The 22-year-old American Family Field, formerly known as Miller Park, is in need of extensive repairs, including the replacement of glass outfield doors, seats, concourses, luxury suites, and the video scoreboard. The team insists on the urgency of addressing issues with the retractable roof, fire suppression systems, parking lots, elevators, and escalators. The Brewers had previously hinted at the possibility of relocating if public funding for these repairs was not secured. While the team softened its stance, concerns about their potential departure linger.
The Assembly’s prior approval included a plan for the state to contribute $411.5 million, with the city of Milwaukee and Milwaukee County combining for $135 million. Payments would extend through 2050, with the Brewers contributing $100 million and extending their lease until the same year. However, Senate Republicans amended the package, reducing the state contribution to $386.5 million, adding surcharges on tickets to non-baseball events, and adjusting the team’s contribution to $110 million.
Debates and Concerns
The debate over allocating public funds to professional sports teams is inherently divisive. Critics argue that the Brewers’ principal owner, Mark Attanasio, worth an estimated $700 million, and the team’s valuation at around $1.6 billion, should mitigate the need for substantial government subsidies. The prospect of losing tax revenue if the Brewers were to leave Milwaukee has been a driving force behind the legislative efforts.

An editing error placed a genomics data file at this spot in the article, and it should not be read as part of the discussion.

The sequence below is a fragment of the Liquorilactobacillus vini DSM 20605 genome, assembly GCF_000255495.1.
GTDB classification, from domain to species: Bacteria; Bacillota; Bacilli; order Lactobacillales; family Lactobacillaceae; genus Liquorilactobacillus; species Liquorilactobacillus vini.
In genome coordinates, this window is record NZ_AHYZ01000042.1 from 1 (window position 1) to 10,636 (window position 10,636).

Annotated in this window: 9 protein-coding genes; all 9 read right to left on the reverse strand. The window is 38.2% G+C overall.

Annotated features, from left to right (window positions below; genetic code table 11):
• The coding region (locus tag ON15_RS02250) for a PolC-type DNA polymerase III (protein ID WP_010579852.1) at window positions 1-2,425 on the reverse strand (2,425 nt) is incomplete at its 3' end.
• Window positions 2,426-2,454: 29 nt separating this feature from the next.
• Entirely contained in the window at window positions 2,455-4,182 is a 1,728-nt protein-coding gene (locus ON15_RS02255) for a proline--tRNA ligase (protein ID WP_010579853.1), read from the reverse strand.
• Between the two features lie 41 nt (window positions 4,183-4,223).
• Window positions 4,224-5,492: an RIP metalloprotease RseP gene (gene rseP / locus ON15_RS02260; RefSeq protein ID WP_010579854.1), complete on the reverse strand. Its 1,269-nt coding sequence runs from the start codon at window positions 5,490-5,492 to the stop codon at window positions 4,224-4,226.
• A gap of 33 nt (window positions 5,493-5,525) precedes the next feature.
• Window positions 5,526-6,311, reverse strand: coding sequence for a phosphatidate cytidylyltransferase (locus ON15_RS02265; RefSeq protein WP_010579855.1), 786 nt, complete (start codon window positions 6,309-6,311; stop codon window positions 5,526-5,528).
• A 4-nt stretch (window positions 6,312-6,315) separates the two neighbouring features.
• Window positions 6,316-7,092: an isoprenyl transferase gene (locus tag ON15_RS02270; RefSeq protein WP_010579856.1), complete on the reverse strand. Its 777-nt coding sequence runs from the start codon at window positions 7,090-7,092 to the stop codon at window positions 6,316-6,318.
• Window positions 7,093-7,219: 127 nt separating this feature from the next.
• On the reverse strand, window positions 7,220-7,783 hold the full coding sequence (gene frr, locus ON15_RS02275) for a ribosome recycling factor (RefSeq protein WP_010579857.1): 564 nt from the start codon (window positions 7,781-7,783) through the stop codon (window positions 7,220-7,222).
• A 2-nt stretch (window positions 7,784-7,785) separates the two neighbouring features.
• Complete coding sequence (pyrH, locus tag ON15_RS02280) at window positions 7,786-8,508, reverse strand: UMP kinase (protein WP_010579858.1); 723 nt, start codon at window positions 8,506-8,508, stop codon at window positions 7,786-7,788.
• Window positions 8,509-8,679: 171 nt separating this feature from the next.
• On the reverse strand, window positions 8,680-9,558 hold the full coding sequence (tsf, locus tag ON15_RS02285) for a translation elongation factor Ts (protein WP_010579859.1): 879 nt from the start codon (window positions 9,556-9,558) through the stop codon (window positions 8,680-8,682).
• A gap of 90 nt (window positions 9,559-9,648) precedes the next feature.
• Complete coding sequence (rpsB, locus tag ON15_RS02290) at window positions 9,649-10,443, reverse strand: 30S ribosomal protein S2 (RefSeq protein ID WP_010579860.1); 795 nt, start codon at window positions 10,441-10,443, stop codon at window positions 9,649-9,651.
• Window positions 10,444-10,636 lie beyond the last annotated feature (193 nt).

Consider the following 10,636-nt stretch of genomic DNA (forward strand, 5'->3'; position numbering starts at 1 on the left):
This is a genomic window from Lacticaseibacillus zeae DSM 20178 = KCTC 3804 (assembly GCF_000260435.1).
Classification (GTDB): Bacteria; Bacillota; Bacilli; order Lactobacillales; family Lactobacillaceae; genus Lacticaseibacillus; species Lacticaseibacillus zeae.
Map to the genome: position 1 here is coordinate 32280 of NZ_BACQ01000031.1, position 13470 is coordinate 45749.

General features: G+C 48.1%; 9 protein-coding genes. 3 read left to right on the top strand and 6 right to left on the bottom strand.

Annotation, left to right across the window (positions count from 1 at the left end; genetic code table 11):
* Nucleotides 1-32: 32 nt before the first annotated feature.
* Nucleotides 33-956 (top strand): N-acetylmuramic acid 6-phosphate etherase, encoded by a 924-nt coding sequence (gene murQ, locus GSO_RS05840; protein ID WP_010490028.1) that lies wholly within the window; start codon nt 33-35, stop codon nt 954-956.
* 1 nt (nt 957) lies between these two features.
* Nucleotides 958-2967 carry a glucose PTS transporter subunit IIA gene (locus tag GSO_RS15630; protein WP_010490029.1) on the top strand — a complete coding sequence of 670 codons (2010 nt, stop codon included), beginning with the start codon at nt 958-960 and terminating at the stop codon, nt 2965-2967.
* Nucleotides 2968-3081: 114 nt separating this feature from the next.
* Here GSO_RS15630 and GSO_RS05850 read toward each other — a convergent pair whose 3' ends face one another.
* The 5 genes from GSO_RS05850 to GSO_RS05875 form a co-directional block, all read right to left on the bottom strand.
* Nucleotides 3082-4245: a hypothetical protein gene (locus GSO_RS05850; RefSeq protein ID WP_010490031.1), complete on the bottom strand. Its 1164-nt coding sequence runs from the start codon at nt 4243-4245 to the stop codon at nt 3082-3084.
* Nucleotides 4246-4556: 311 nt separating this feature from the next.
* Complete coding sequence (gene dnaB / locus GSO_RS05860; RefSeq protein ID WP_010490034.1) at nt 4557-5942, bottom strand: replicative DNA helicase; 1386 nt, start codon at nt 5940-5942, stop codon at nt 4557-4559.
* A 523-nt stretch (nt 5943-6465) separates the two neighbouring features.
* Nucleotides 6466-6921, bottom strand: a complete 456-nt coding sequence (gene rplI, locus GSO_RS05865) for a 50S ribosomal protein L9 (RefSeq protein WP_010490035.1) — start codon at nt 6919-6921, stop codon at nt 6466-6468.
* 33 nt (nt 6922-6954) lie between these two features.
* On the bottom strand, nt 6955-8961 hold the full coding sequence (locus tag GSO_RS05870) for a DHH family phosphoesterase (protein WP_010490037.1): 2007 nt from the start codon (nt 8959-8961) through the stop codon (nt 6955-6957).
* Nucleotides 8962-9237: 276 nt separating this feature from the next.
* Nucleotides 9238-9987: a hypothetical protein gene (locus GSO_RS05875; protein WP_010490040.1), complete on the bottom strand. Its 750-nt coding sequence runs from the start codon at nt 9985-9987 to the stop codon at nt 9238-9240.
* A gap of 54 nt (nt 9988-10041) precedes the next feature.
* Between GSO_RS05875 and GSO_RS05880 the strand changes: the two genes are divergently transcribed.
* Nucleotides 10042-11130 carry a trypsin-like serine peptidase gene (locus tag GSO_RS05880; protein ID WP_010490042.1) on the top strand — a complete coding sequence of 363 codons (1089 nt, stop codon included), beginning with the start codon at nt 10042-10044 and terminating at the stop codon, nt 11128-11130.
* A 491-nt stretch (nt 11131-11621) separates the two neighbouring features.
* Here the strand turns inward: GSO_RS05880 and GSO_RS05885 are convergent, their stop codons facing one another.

Senate Floor Debate
Democratic Senator Chris Larson expressed skepticism about the Brewers’ need for public funds, labeling their talk of leaving as a tactic used by other Major League Baseball teams to secure stadium financing. He advocated for redirecting public dollars to local ballparks, highlighting the subpar conditions of the field where his children play. Republican Senator Dan Feyen defended the plan, emphasizing the economic benefits the Brewers bring to the state, projecting over $600 million in income tax revenue over the next three decades.
Final Vote and Future Steps
The Senate’s final vote revealed a fractured decision, with three out of four Democrats from Milwaukee and 11 Republicans voting against the plan. The bill will now proceed to the Assembly for further deliberation. If passed, it will reach Governor Tony Evers, who has signaled his support for the proposal.
The Wisconsin Senate’s approval of the $386.5 million funding plan for the Milwaukee Brewers’ stadium has ignited a heated debate over the allocation of public funds to wealthy sports franchises. As the Assembly prepares for its floor vote, the future of American Family Field and the Brewers’ presence in Milwaukee remains uncertain, with economic considerations and community interests at the forefront of the discussion.
- Fox News – Wisconsin Senate Approves Brewers Stadium Spending Package